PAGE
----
Love triangles aside, Claggart’s sexual repression is transmogrified by his own self-loathing over internal desires into externalized acts of sadism disguised as anal-retentive adherence to military rules and regulations. This adherence is made visible in the master-at-arms’ rigid body posture, immaculate attire, and constant tapping of his cane to the polished sheen of his black boots; in fact, one could argue that Claggart’s cane is a semiotic extension of the phallus. His disgust for his own carnal needs and self-sexualized body manifests itself via snarling reproaches to anyone who dares to touch him. This is exactly what happens when crew-member, Jenkins, approaches Claggart after a homoerotic ‘test of strength’ has ended between Budd and himself. Upon being grabbed by Jenkins, Claggart lashes out with his cane at him and growls, “Watch what you’re doing. Don’t you ever touch me!” The master-at-arms’ outward disgust over physical contact cannot disguise his inner, primal desire to touch and be touched. This unfulfilled, subconscious lust is externally expressed through Claggart’s constant assaults on the crewmen via his flailing cane, and thus, by logical extension, the weapon master is molesting them with his substitute phallus.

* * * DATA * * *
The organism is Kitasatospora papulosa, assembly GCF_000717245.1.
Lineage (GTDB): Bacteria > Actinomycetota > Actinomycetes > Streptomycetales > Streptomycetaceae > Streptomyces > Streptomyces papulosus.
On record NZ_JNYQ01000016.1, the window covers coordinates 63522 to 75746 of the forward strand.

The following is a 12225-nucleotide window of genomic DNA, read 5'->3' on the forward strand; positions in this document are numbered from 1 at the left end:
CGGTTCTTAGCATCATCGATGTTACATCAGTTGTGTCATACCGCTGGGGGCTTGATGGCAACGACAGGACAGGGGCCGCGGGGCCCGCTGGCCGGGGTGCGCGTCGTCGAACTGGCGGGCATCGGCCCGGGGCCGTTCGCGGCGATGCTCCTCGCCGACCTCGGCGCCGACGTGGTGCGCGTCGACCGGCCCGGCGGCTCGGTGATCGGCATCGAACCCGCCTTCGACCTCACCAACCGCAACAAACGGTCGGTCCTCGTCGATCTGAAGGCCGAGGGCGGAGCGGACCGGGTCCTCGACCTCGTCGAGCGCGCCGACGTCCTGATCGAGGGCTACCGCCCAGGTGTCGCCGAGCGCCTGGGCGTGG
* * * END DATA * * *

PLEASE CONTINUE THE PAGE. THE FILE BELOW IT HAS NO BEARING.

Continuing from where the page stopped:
Additionally, Claggart is more than a mere case-study in homosexual repression; he is also a paradigmatic example of ‘the bitter queen.’ This bitterness materializes later in the film when Budd attempts to have a conversation with Claggart on the eve before both men will meet their demise. While Claggart glares out across the roiling waves of ocean beneath him, Budd asks him if it would be alright for him to stay topside awhile. Claggart almost enviously replies, “I suppose the handsome sailor may do many things forbidden to his messmates.” This statement is an echo of an earlier scene where Claggart purposely bumps into Budd and knocks his food rations out of his hands in order to have Jenkins clean it up; here, the master-at-arms remarks to the young seaman, “Handsomely done, lad. But then handsome is as handsome does.” However, the latter of Claggart’s two ‘handsome’ comments directed at Budd is more of a repressed homosexual desire for Billy, while the former is one of covetousness.